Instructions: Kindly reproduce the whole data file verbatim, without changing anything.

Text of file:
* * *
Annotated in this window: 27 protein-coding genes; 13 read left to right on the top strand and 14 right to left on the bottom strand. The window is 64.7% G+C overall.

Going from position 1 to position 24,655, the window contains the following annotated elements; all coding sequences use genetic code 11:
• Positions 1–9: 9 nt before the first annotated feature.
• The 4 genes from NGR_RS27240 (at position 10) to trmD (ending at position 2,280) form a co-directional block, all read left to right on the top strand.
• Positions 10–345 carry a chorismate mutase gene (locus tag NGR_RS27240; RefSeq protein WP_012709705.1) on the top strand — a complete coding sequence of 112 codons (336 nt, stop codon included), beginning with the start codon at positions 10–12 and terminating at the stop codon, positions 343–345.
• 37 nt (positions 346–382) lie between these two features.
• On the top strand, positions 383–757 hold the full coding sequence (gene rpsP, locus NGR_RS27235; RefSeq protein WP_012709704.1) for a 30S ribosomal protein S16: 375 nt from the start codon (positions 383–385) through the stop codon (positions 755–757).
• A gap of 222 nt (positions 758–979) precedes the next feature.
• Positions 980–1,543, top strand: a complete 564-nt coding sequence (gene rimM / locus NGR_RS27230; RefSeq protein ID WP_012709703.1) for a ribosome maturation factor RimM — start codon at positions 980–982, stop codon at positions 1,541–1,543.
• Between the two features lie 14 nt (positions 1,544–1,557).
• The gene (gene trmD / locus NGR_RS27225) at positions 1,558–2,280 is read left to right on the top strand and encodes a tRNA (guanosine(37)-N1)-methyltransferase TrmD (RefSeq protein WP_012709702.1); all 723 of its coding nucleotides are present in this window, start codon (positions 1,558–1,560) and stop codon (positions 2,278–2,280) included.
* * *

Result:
Annotated in this window: 27 protein-coding genes; 13 read left to right on the top strand and 14 right to left on the bottom strand. The window is 64.7% G+C overall.

Going from position 1 to position 24,655, the window contains the following annotated elements; all coding sequences use genetic code 11:
• Positions 1–9: 9 nt before the first annotated feature.
• The 4 genes from NGR_RS27240 (at position 10) to trmD (ending at position 2,280) form a co-directional block, all read left to right on the top strand.
• Positions 10–345 carry a chorismate mutase gene (locus tag NGR_RS27240; RefSeq protein WP_012709705.1) on the top strand — a complete coding sequence of 112 codons (336 nt, stop codon included), beginning with the start codon at positions 10–12 and terminating at the stop codon, positions 343–345.
• 37 nt (positions 346–382) lie between these two features.
• On the top strand, positions 383–757 hold the full coding sequence (gene rpsP, locus NGR_RS27235; RefSeq protein WP_012709704.1) for a 30S ribosomal protein S16: 375 nt from the start codon (positions 383–385) through the stop codon (positions 755–757).
• A gap of 222 nt (positions 758–979) precedes the next feature.
• Positions 980–1,543, top strand: a complete 564-nt coding sequence (gene rimM / locus NGR_RS27230; RefSeq protein ID WP_012709703.1) for a ribosome maturation factor RimM — start codon at positions 980–982, stop codon at positions 1,541–1,543.
• Between the two features lie 14 nt (positions 1,544–1,557).
• The gene (gene trmD / locus NGR_RS27225) at positions 1,558–2,280 is read left to right on the top strand and encodes a tRNA (guanosine(37)-N1)-methyltransferase TrmD (RefSeq protein WP_012709702.1); all 723 of its coding nucleotides are present in this window, start codon (positions 1,558–1,560) and stop codon (positions 2,278–2,280) included.